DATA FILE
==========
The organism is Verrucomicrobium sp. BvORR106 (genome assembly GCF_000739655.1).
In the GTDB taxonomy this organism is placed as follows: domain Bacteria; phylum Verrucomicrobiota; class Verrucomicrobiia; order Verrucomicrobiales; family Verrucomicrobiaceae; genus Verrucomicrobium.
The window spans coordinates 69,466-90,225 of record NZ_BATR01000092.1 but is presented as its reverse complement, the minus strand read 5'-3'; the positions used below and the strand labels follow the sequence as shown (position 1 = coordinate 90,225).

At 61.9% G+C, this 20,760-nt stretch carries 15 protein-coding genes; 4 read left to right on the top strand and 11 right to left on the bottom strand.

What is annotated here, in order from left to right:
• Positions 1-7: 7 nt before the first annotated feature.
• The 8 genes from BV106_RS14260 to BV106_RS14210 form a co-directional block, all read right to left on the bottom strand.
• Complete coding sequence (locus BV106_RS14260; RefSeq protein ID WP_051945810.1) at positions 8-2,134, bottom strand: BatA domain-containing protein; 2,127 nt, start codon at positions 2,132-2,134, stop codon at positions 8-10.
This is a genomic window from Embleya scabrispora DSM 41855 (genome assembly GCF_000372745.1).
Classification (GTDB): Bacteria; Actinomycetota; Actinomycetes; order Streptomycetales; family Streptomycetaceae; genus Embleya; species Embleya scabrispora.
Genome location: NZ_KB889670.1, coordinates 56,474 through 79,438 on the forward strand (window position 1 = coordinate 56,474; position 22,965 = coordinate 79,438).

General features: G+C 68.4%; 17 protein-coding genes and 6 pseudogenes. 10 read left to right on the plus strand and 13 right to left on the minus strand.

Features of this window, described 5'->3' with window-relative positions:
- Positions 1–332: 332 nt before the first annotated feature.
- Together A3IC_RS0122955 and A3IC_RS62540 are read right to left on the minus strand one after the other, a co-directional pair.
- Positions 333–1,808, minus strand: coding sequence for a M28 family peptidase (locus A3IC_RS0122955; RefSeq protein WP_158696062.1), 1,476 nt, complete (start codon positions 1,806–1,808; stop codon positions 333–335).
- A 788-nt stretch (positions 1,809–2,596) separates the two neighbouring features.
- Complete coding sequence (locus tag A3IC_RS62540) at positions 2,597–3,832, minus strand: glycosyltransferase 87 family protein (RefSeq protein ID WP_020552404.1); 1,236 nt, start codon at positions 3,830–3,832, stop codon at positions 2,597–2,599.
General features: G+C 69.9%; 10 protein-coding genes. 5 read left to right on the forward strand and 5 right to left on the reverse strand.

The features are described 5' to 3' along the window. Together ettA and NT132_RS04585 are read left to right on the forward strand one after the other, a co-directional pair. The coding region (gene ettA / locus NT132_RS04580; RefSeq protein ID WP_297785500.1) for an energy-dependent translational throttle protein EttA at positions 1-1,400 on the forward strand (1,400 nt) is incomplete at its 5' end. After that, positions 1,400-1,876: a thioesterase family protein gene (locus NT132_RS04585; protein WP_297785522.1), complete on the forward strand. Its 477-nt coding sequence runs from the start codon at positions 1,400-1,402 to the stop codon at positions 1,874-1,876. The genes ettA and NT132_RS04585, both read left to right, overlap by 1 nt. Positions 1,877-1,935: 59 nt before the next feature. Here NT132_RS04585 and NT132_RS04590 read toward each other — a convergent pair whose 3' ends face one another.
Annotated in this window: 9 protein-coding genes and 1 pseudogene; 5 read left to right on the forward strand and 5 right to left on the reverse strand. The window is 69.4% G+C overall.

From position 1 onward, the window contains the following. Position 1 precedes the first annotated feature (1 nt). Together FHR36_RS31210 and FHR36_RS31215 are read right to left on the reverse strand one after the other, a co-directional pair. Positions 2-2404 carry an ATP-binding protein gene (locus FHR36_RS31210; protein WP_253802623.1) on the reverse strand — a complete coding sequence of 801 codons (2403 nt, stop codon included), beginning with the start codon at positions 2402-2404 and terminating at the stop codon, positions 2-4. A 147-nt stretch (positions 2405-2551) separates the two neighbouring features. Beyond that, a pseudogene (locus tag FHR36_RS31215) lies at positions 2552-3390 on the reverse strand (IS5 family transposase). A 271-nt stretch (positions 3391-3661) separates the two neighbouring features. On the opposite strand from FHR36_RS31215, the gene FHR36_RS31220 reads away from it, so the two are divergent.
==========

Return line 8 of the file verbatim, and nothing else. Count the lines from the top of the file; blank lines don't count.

• Complete coding sequence (locus BV106_RS14260; RefSeq protein ID WP_051945810.1) at positions 8-2,134, bottom strand: BatA domain-containing protein; 2,127 nt, start codon at positions 2,132-2,134, stop codon at positions 8-10.